chasing epic at home + on the road

The Magnificent Mango

Did you know that the mango is considered sacred in India and that that’s where these delicious golden orbs of amazingness hail from? And, they’re a symbol of love! Yeah, I think I need to book the next flight to India stat. Granted, they are now cultivated in places like Florida, California, Mexico, Hawaii, etc.

The earliest mention of the mango tree can be found in Hindu scriptures dating back to 4000 BC. Legend has it, the Buddha was given a whole grove of mango trees where he could rest whenever he wanted to. It’s this associate with the Buddha that caused the mango to become sacred and thought to be capable of granting wishes. In some of the oldest Sanskrit writings the mango tree is central in the legend of undying love. The legend goes a something like this. The kind of the land fell in love with, and married, the daughter of the sun, Surya Bai. Surya Bai was forced to transform herself into a golden lotus in order to avoid getting persecuted by and evil sorceress. When the kind of the land fell in love with the lotus the evil sorceress burnt the flower to ashes. From these ashes sprang a magnificent mango tree and Surya Bai emerged from one of the golden mangos that had fallen to the ground. The king of the land immediately recognized her as his wife and the two were reunited. Evil sorceress be damned!

Even though the mango originated in India, it can now be found throughout the world thanks to explorers falling in love with the fruit and transporting it to places like Thailand, Malaysia, Indonesia, Hawaii, California, Mexico, Florida, etc. As the fruit flourished it also picked up some nicknames like, “apple of the tropics,” “king of fruits,” and “fruit of the Gods.” Ah, the humble mango!

Apparently mangos are not popular everywhere. This of course is a mystery to me, because I love love love them, but nonetheless it’s true. The mango was first recorded in Europe in 1328 by Friar Jordanus and Europeans did not rejoice in their deliciousness. Even today they remain an infrequently eaten fruit in Europe. More mangos for me!

Mangos are quite nutritious. They are an excellent source of:

  • Carotene – 184% of your vitamin A needs
  • Vitamin C – 61% of your daily needs
  • Copper  20% of your daily needs
  • Vitamin B6 – 17% of your daily needs
  • Thiamine & Riboflavin – 9% of your daily needs
  • Vitamin E – 12% of your daily needs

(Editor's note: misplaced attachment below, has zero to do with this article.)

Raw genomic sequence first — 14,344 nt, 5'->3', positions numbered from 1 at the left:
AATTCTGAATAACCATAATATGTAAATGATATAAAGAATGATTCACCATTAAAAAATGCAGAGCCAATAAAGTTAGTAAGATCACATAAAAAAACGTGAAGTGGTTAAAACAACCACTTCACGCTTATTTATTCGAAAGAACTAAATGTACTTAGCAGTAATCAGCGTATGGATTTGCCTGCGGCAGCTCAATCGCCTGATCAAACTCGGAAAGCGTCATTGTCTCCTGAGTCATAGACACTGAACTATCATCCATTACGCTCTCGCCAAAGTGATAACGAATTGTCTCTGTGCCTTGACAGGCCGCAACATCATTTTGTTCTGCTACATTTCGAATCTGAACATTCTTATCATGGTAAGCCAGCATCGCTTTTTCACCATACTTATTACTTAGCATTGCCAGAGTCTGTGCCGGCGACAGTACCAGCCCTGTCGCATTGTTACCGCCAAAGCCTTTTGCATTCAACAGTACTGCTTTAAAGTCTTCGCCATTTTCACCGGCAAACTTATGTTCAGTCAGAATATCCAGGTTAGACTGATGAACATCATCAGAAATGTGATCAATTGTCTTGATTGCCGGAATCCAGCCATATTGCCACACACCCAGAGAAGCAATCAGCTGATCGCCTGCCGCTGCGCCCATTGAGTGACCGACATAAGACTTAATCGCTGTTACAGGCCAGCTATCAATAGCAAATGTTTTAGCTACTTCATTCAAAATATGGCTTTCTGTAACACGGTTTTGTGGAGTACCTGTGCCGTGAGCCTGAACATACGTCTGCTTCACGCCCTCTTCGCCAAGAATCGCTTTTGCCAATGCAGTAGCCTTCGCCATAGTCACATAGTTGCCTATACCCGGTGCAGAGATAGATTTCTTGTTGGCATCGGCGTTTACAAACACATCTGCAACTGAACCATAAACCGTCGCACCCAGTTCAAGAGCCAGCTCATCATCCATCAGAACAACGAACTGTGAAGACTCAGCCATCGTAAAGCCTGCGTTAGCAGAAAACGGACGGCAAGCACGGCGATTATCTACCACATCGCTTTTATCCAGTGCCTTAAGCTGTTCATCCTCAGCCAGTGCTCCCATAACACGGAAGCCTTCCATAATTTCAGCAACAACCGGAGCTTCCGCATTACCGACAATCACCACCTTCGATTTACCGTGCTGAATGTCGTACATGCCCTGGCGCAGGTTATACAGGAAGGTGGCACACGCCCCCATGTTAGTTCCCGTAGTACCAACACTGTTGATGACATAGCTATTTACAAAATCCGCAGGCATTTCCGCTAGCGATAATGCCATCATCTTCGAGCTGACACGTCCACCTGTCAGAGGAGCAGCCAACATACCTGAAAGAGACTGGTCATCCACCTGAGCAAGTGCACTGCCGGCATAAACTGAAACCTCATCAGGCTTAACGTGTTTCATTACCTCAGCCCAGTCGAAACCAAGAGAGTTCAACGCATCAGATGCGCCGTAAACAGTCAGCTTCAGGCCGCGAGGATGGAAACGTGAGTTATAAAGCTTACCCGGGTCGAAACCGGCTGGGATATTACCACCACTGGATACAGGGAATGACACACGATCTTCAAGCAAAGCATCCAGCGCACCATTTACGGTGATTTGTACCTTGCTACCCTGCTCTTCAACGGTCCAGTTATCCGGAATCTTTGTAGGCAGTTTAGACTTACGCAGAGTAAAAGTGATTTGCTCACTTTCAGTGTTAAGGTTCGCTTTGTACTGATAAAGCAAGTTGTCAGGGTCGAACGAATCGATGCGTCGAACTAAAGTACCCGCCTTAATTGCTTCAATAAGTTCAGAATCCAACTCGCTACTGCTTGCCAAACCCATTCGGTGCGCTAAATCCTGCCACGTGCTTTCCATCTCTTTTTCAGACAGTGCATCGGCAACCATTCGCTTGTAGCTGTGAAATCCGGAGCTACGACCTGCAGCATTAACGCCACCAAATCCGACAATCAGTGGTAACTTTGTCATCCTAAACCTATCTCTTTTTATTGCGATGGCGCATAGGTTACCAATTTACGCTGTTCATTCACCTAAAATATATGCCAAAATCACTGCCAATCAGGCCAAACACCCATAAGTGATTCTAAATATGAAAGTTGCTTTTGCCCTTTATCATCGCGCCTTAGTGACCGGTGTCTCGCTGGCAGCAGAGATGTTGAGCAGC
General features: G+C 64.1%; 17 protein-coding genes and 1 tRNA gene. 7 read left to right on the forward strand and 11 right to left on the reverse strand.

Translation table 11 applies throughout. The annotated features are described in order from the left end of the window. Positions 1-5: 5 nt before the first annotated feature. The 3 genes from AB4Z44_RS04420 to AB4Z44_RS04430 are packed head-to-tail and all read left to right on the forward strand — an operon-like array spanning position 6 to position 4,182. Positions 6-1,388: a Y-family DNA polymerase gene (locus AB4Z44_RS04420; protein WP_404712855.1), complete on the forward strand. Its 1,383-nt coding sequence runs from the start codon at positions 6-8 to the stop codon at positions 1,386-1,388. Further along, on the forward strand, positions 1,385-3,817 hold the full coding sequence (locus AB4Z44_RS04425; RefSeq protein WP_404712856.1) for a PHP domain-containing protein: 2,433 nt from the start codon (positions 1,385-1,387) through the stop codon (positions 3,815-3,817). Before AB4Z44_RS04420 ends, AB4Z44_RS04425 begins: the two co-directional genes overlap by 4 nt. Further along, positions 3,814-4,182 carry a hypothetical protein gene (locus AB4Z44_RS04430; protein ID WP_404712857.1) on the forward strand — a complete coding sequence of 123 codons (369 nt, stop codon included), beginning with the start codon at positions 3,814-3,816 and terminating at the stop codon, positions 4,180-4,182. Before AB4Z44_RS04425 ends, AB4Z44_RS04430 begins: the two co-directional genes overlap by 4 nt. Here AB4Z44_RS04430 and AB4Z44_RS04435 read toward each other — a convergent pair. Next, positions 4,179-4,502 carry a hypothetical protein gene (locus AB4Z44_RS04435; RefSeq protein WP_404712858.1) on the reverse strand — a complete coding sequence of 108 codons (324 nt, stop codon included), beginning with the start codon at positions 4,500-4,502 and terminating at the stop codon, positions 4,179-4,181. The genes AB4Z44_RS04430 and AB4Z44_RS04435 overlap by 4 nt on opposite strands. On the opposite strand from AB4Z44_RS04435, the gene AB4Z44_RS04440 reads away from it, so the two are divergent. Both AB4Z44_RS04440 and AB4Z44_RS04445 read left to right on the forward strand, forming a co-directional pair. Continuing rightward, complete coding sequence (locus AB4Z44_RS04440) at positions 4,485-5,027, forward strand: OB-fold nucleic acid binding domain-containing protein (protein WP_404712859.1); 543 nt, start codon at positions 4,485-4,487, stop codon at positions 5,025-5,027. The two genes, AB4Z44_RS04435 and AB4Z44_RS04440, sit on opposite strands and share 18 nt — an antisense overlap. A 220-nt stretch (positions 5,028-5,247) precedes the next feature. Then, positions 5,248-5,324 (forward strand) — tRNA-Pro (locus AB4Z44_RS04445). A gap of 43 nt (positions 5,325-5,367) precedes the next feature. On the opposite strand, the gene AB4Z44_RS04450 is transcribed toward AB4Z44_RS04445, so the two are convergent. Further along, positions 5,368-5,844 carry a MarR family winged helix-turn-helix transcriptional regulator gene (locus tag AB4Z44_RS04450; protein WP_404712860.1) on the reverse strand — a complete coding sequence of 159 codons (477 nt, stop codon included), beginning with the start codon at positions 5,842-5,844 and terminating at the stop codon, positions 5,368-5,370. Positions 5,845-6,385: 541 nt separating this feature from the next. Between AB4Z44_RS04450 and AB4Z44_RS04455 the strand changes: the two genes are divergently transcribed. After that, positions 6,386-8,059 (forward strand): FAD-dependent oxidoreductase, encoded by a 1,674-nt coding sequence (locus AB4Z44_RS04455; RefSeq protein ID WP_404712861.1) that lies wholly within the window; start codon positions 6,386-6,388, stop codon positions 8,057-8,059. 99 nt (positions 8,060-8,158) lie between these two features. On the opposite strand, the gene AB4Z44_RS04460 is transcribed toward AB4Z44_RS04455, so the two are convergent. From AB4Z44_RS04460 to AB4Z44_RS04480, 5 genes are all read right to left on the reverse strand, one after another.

• Folic Acid – 6% of your daily needs
  • Potassium – 7% of your daily needs
  • Magnesium – 5% of your daily needs
  • Fiber – 12% of your daily needs, with half being soluble fiber which latches on to cholesterol and helps prevent cardiovascular disease

Numerous tests have been run on mangos and their effects on fighting diseases like cancer which are quite interesting. There has been quite a bit of research on the effects of mangos on gallbladder cancer and gallstones. Additional research has been conducted on mangos and their protection against infection, giardia, diarrhea, intestinal disease, and viruses. They’ve been shown to support gut integrity, aid in the treatment of anemia, help with muscle cramps, stress and heart problems, and help with acidosis. They can also safely be enjoyed by people with diabetes as the glucose response to the mango was the lowest of all tropical fruits.

How to choose a mango:

Mangos are grown around the world but if you’re in the US and are able to, try and choose fruit grown in Florid or Hawaii, as imported mangoes are often irradiated or sprayed with chemicals banned in the US. Mangos rang in size and shape depending upon variety. A ripe mango will yield to gentle pressure and will have a nice floral aroma. If it feels spongy or has lops of dark spots then it’s overripe. The skin of a mango should be smooth and largely unblemished. You’ll find that most will also have an area of yellow, orange, or red which increases in size as the fruit ripens. Slightly underripe mangoes can be placed in a paper bag to ripen in a day or so.

Recipes for inspiration:

Mango Lemonade – Lemonade is one of those things that can be loaded with white sugar, this recipe uses the natural sweetness of mangos and if you need a little extra sweetness it recommends honey for the win.

Spicy Mango & Lime Salad – by yours truly of course

Thai Mango Cabbage Wraps with Crispy Tofu and Peanut Sauce – Asian inspired recipes are my weakness. This recipe isn’t gluten-free but could easily be adjusted. I might sub in liquid amino for soy sauce and dig in.

Chicken in Coconut Mango Verde Sauce – The possibilities are endless with this recipe. You could swap out chicken for tofu for example.

Mango Sorbet – If you’re looking for a cold treat on a hot summer night then this might be what you’re looking for. Actually, I might need to make this this weekend.

What are your favorite ways to eat mangoes? Do you have any favorite mango recipes? Please share in the comments section below.

Cheers Suz

Sources:

The Encyclopedia of Healing Foods by Michael Murray 

The New Food Lover’s Companion



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